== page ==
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California’s climate action plans fall behind on equity, sticking instead to boilerplate solutions, new study says

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A photo of Royce Hall at UCLA.

Plans to address climate change on a local level are becoming more common in California. But how effective are they?

Many of these plans have faced criticism for not pushing for change fast enough. A recent report by University of California researchers looked at 170 climate action plans across the state to grade their effectiveness when it came to equity. The result: Researchers saw that many are falling behind. Adam Millard-Ball is an associate professor at UCLA. He worked on the report.

“Cities aren’t really getting out of their comfort zone. They don’t force the city to do something that it wasn’t already going to do," said Millard-Ball.

If cities want to make greater steps toward cutting back on emissions, Millard-Ball says that they’ll need to consider more controversial solutions. That could mean discouraging personal vehicle use or pushing for more affordable housing.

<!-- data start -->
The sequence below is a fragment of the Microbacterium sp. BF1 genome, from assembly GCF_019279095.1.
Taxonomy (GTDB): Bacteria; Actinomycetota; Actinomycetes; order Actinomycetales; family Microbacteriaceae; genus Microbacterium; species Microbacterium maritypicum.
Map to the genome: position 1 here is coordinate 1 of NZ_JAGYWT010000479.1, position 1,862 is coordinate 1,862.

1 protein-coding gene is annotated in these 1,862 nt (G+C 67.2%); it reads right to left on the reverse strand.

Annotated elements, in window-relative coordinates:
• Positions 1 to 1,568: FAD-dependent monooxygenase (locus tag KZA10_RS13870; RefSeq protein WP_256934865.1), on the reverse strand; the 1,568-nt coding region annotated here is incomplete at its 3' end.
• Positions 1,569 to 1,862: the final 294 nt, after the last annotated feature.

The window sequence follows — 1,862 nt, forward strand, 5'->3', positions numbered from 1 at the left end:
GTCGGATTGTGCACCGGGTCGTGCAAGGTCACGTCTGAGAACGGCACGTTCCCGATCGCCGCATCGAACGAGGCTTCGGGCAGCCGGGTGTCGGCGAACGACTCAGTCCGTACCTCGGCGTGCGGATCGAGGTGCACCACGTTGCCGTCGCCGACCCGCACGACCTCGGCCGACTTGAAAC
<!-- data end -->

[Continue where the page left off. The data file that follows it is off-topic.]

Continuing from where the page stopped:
CapRadio is the NPR-member station located in Sacramento, Ca, and is a service of Sacramento State University. It serves Northern California and Western Nevada cities, including Sacramento, Reno, Stockton, Chico, Redding, and Eureka.
Manola Secaira is CapRadio’s environment and climate change reporter. Before that, she worked for Crosscut in Seattle as an indigenous Affairs reporter.